• First, try placing a Canon digital lens on the camera and opening the aperture as much as it can go (lowest f/stop number).
  • Take a picture.
  • Power down the camera and then try your Nikon lens.
If you still can't get close with the exposure preview offset, let us know.

Possible Cause #4: The sensor isn't getting enough light.

We often get calls from people who are on a dimly lit set, with their aperture stopped down to f/22, and with "Exposure Preview Offset" set all the way to "+4", and they want to know why the live view doesn't match their high-resolution image. This is especially problematic for manual aperture lenses, since the aperture is always stopped down.

The reason is simple: the lens doesn't have enough light. You have exceeded the limits of the live view exposure simulator (inside the camera).

Here are some possible solutions:
  • Increase the lighting on your set.
  • Open up the aperture.
  • Use a bash light (also called a work light). This is a light that is on for the animator and video assist, but off for the high-resolution capture.
There are a few ways to set up a bash light with Dragonframe:
  • Use the DDMX-S2 to control a bash light through DMX.
  • Use the DDMX-S2 to control a bash light through a relay.
  • Go to Preferences : Capture and set a capture delay of several seconds. Turn a light off after you press the shoot button, and then back on after the high-resolution image is captured.

Issue: The framing doesn't match between the live view and the high-resolution images

In the Animation workspace you typically are looking at the live view and stepping back to other video assist images you already captured. These should always line up perfectly.

Now, you switch to view the high-resolution proxies in the animation window, because you want to see your "real" images. But when you step between live and the other frames, the image doesn't line up perfectly.

There is no real solution to this problem. Dragonframe gets the live view and the high-resolution images directly from the camera. Unfortunately these are not framed exactly the same, and so they will just be off. But that's why we have the live view, so you can animate with it.

If this is super important to you, there is something you can try. You may find that certain image sizes have framing that more closely matches the live view. You can adjust the image size in the Cinematography window's Camera Settings, and compare to the live view. For example, the Large JPEG might use a slightly different section of the sensor than the Medium JPEG. You can experiment to see which matches the best.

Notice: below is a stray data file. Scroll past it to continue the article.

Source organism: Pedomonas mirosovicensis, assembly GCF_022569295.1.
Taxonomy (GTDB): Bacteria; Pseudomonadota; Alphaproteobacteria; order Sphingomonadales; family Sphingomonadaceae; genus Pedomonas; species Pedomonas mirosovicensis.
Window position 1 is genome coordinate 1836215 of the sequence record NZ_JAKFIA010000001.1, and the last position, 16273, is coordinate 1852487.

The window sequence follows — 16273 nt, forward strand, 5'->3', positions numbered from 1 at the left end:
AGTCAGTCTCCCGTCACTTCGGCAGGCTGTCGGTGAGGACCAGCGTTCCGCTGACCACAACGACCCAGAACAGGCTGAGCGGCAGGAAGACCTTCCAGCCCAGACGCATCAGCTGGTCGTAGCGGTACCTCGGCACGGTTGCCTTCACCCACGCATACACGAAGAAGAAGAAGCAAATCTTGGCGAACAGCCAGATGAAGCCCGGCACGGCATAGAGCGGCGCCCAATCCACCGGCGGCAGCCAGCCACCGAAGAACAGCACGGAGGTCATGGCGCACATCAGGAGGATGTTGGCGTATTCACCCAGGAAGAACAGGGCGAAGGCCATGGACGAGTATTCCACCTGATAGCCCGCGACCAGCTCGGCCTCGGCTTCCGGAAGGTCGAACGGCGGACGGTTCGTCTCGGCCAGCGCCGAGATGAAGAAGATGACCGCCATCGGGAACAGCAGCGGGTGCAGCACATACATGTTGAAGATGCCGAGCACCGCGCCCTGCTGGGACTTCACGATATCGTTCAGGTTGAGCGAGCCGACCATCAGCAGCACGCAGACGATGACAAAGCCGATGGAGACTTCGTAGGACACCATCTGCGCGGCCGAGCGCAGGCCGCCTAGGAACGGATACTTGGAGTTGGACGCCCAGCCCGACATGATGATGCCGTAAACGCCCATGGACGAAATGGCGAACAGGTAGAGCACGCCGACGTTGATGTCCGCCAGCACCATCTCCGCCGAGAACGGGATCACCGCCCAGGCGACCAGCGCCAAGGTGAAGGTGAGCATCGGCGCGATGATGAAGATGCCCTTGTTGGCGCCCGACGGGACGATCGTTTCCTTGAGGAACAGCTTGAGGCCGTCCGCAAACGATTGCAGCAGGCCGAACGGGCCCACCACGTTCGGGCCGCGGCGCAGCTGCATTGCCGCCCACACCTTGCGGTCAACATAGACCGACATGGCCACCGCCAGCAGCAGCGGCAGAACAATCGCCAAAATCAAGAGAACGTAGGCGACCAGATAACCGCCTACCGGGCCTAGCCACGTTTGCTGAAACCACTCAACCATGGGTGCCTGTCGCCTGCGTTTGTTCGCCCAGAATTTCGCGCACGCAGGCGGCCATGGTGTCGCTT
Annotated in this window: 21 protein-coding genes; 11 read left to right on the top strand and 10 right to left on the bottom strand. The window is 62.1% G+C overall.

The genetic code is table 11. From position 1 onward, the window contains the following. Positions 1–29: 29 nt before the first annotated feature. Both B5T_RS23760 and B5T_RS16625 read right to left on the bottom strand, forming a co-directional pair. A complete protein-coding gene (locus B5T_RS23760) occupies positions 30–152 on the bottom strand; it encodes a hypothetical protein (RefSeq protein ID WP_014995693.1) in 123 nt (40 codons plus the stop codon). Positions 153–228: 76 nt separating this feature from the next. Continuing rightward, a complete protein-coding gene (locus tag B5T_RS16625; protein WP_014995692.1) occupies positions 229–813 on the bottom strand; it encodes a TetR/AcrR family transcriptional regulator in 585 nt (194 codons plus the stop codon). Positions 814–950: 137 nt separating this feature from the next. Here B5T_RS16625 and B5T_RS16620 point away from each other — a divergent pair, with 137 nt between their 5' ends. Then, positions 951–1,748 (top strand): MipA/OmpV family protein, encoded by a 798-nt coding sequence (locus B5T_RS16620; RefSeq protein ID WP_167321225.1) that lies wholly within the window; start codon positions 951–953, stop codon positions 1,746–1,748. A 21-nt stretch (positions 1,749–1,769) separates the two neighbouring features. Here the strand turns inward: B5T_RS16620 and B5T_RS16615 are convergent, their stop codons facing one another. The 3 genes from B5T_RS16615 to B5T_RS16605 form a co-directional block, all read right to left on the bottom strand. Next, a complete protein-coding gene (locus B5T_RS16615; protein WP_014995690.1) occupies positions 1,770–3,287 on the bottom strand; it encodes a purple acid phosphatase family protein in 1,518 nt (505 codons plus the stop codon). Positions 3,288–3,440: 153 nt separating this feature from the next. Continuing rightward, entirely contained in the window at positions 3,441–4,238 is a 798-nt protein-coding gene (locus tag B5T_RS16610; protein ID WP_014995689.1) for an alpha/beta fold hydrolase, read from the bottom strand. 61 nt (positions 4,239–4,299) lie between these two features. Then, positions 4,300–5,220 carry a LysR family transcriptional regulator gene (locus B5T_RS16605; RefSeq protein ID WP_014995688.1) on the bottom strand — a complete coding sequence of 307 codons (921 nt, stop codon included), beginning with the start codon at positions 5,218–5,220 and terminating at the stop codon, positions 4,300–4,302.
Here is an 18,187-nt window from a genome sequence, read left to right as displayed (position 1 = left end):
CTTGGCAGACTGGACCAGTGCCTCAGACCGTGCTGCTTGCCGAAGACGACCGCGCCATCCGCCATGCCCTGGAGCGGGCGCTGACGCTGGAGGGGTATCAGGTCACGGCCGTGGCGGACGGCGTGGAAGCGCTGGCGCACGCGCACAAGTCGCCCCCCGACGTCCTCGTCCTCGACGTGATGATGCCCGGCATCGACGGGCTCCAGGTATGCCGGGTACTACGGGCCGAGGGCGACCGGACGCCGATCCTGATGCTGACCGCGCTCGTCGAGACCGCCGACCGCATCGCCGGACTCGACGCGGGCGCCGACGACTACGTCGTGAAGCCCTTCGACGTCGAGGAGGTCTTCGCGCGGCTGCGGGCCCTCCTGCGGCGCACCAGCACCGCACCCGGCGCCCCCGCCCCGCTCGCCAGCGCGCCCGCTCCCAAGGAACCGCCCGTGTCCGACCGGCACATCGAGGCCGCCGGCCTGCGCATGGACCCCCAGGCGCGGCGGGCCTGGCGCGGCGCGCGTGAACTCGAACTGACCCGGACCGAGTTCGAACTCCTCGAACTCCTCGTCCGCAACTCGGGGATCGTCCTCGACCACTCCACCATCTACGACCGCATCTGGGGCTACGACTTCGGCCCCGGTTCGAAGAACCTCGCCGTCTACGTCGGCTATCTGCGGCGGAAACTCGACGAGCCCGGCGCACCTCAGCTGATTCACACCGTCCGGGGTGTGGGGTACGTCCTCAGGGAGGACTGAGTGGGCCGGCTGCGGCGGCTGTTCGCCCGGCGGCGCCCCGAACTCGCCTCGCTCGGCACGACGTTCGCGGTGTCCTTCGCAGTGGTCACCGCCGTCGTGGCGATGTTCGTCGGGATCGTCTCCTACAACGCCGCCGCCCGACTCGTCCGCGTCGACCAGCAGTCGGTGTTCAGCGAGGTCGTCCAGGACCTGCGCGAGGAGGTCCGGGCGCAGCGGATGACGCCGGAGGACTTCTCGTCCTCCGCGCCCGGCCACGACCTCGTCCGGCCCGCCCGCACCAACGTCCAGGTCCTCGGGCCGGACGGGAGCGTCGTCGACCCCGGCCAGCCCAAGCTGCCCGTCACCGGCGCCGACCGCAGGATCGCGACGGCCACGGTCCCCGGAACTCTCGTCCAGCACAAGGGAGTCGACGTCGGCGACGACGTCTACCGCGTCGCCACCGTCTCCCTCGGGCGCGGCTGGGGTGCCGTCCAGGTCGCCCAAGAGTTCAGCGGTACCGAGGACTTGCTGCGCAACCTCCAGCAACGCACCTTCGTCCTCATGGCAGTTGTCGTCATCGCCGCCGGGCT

Camera Settings and Operation Issues

The camera is connected, but there issues setting it up properly in the Cinematography workspace, or there are issues with it firing.

Issue: Shutter speed won't go slower than 1/30th of a second

If this happens, your camera thinks it is in movie mode. That's why it's limiting your shutter speed range. Make sure to follow our camera setup instructions.

For Nikon cameras you need to turn off Manual movie settings in the Movie Settings.

Issue: External flash doesn't fire

This is a common issue for Canon users trying to use an external flash.

This is actually a limitation of the camera, described in the camera manual (most models):

Cautions for Live View shooting
A non-Canon flash will not fire during Live View shooting.

Dragonframe provides a workaround. In the Cinematography workspace set External flash to On. Dragonframe will disengage the live view prior to capturing the high-resolution image, allowing the external flash to fire.

Issue: Camera fails to capture (and it used to work!)

Sometimes the camera and program are working great, and then all of a sudden, every capture fails.

This usually is caused by a disk failure:

  • Check if the hard drive is full. You can fill it up quickly shooting RAW files!.
  • Check if someone moved or renamed the folders out from under you.
  • For an external or network drive, check if was removed or disconnected.
  • Check if the permissions for the folder/drive are not allowing you to write to it.